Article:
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Get Your Precious ZZZZs and Let An Automated A/P Solution Handle Supplier Tax Compliance

Believe it or not, risks associated with tax and tax compliance still keep CEOs in the US and around the world up at night, even in these COVID times when supply chain issues, the Great Resignation, and cybersecurity incidents grab all the headlines.

According to the KPMG 2021 CEO Outlook Pulse Survey, 14% of the 500 CEOs who were polled earlier this year said tax risk poses the greatest threat to their organization’s growth over the next three years—which was behind only cybersecurity risk at 18%.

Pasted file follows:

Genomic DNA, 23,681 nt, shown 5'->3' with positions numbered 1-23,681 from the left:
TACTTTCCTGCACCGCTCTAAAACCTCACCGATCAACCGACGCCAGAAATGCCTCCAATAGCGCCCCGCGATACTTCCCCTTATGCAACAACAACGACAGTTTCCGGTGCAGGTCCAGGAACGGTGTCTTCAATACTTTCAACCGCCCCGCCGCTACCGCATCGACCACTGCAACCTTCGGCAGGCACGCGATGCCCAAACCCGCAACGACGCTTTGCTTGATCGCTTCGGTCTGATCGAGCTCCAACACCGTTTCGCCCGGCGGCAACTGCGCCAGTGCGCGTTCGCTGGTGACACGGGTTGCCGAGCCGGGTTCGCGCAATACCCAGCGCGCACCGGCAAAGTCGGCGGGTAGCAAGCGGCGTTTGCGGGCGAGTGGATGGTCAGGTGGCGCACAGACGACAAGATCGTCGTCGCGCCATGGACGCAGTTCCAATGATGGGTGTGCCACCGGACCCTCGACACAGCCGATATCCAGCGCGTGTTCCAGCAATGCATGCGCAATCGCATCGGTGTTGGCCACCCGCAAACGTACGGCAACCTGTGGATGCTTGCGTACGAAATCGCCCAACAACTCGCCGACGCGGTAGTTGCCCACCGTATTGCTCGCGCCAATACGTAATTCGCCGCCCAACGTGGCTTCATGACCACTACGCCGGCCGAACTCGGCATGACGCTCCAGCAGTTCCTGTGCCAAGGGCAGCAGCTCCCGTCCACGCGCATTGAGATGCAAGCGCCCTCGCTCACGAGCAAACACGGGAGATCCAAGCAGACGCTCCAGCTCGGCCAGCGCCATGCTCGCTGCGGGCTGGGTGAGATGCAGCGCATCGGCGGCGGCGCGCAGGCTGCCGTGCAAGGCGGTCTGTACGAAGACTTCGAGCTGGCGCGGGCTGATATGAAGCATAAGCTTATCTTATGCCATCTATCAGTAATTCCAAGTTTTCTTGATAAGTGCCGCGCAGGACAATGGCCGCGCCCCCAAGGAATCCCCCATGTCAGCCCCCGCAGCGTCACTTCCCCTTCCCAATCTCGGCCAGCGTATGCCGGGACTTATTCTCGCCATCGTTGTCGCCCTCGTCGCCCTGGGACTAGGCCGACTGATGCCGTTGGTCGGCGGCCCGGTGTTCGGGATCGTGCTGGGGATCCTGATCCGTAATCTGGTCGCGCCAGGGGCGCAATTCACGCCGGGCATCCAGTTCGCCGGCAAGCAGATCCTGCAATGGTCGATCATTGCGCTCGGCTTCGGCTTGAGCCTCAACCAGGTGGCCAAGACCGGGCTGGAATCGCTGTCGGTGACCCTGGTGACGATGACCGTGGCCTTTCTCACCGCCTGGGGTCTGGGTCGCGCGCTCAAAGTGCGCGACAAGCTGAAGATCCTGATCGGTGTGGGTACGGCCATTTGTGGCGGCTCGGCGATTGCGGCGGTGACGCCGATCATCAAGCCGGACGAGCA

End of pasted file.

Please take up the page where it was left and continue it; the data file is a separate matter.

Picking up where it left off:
In its report, KPMG said: “This focus on tax is markedly higher than recent years, with only 5% of CEOs identifying it as a top risk in 2018, less than 1% in 2019, and only 4% highlighting this as a risk area of primary concern in 2020. For years, KPMG tax leaders have posited that this is an issue that needs to be higher up on the executive team’s radar. Now, it’s decidedly there.”

Not only does a company’s management and tax executives have to worry about an already complex tax environment all over the world, including new tax policies and possible changes to country tax rates, but also a glut of tax liabilities arising from cross-border regulations and the rise in new unilateral rules. Laurie Hatten-Boyd, principal at KPMG, provides some insight on accounts payable tax compliance and the changing rules of cross-border payments to suppliers in this executive summary report

Supplier tax compliance is also a biggie